• There are lots of creative techniques that skilled advisors can use to help people whittle down principal quicker.
    • Lenders rarely disclose all of their mortgage restrictions until you sign their contracts. Brokers know the benefits and pitfalls of multiple lenders, and advise borrowers in advance.

It is possible to pick your own investments, do your own taxes or write your own will, but people still hire financial planners, accountants and lawyers. There’s only so much time in a day and we can’t specialize in everything.

In all of those industries there are great and not-so-great practitioners. Brokers are no different. Interview several before picking one. Ask questions like:

  • Which lenders they use most often and why
  • How long they’ve been in business full-time
  • Why their term recommendation is mathematically sound for your specific needs.

Sense if you can trust them. If they seem to care about you, are competent and make you feel comfortable, you’ll be glad to have them on your side.

Rob McLister, CMT

  1. One of the banks (TD) I use for chequing, investments etc. does not even offer conventional Mortgages. They do offer collateral loans which I am not interested in so its not even an option to offer my business to them.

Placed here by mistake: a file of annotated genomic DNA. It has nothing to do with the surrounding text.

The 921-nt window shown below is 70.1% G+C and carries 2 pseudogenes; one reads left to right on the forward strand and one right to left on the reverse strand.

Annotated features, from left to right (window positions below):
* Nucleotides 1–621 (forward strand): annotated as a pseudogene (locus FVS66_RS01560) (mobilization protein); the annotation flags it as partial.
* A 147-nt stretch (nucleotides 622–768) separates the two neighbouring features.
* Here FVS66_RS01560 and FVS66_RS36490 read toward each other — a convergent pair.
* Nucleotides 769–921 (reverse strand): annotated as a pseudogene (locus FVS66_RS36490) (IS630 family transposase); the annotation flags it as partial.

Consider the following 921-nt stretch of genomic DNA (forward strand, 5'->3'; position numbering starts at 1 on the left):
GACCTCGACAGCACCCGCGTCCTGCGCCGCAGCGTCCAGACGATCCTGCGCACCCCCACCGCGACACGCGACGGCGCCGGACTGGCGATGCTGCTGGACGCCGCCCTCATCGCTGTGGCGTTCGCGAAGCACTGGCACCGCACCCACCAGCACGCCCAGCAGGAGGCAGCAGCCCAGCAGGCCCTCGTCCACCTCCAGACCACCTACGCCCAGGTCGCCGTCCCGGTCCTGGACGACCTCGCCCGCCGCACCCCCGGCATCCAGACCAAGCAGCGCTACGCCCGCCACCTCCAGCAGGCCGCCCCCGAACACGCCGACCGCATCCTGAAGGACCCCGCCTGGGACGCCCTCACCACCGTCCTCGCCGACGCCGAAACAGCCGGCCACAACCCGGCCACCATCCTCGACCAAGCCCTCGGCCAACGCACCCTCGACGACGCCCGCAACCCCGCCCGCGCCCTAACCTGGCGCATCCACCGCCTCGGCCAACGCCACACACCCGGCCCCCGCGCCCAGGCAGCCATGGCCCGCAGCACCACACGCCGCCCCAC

2. Hi Rob, thanks for offering your counter-points here.
    My post was inspired by an article that I read about reasons consumers should use a mortgage broker where the author later asked, “why wouldn’t anyone use a mortgage broker?”.
    To clarify, my article is titled “Why I Don’t Use A Mortgage Broker”, not “Why You Shouldn’t”. I think it’s an important distinction.
    You’re right, there are good and bad practitioners in every industry. A trusted expert in any industry certainly offers value.
    Perhaps my perception of brokers is clouded by a few bad ones that I’ve met over the years.

  3. And yet one more reason we need a mechanism to separate the good brokers from the rest and hopefully weed out the bad ones.
    To the “good ones”: You need to step up and demand more. More from our associations, in terms of who they accept and who can be ‘accredited’. More from your brokerages in terms of who they hire.
    If we work diligently together we can change these negative perceptions.
    Thanks for doing your part Rob.

  4. Echo:
    I read your article and the title seems irrelevant. What you’ve done is portray your claims as fact, when they are not. It is implied that you believe others should consider your arguments when deciding to use a mortgage broker. Fortunately there are respected resources that offer consumers a more balanced view, like this one.